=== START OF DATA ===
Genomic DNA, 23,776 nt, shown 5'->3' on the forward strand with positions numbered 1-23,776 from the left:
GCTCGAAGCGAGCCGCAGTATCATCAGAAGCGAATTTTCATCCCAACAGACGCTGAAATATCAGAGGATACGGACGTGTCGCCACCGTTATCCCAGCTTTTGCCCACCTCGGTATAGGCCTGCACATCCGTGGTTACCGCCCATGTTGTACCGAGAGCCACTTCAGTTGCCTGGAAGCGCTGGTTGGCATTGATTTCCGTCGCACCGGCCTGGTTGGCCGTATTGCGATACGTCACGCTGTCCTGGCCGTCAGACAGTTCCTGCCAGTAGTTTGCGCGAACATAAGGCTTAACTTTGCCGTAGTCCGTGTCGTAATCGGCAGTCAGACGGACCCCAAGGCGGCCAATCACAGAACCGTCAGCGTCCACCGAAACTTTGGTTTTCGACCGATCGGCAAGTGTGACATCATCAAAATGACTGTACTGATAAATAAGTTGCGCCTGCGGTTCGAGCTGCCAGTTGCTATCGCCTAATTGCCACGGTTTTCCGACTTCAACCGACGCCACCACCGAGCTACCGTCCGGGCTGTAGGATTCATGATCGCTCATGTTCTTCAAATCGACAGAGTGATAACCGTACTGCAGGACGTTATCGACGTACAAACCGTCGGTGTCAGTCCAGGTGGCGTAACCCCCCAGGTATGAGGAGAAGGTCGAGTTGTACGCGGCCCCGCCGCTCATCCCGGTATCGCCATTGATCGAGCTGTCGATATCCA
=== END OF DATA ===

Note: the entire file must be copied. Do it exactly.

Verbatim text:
Genomic DNA, 23,776 nt, shown 5'->3' on the forward strand with positions numbered 1-23,776 from the left:
GCTCGAAGCGAGCCGCAGTATCATCAGAAGCGAATTTTCATCCCAACAGACGCTGAAATATCAGAGGATACGGACGTGTCGCCACCGTTATCCCAGCTTTTGCCCACCTCGGTATAGGCCTGCACATCCGTGGTTACCGCCCATGTTGTACCGAGAGCCACTTCAGTTGCCTGGAAGCGCTGGTTGGCATTGATTTCCGTCGCACCGGCCTGGTTGGCCGTATTGCGATACGTCACGCTGTCCTGGCCGTCAGACAGTTCCTGCCAGTAGTTTGCGCGAACATAAGGCTTAACTTTGCCGTAGTCCGTGTCGTAATCGGCAGTCAGACGGACCCCAAGGCGGCCAATCACAGAACCGTCAGCGTCCACCGAAACTTTGGTTTTCGACCGATCGGCAAGTGTGACATCATCAAAATGACTGTACTGATAAATAAGTTGCGCCTGCGGTTCGAGCTGCCAGTTGCTATCGCCTAATTGCCACGGTTTTCCGACTTCAACCGACGCCACCACCGAGCTACCGTCCGGGCTGTAGGATTCATGATCGCTCATGTTCTTCAAATCGACAGAGTGATAACCGTACTGCAGGACGTTATCGACGTACAAACCGTCGGTGTCAGTCCAGGTGGCGTAACCCCCCAGGTATGAGGAGAAGGTCGAGTTGTACGCGGCCCCGCCGCTCATCCCGGTATCGCCATTGATCGAGCTGTCGATATCCA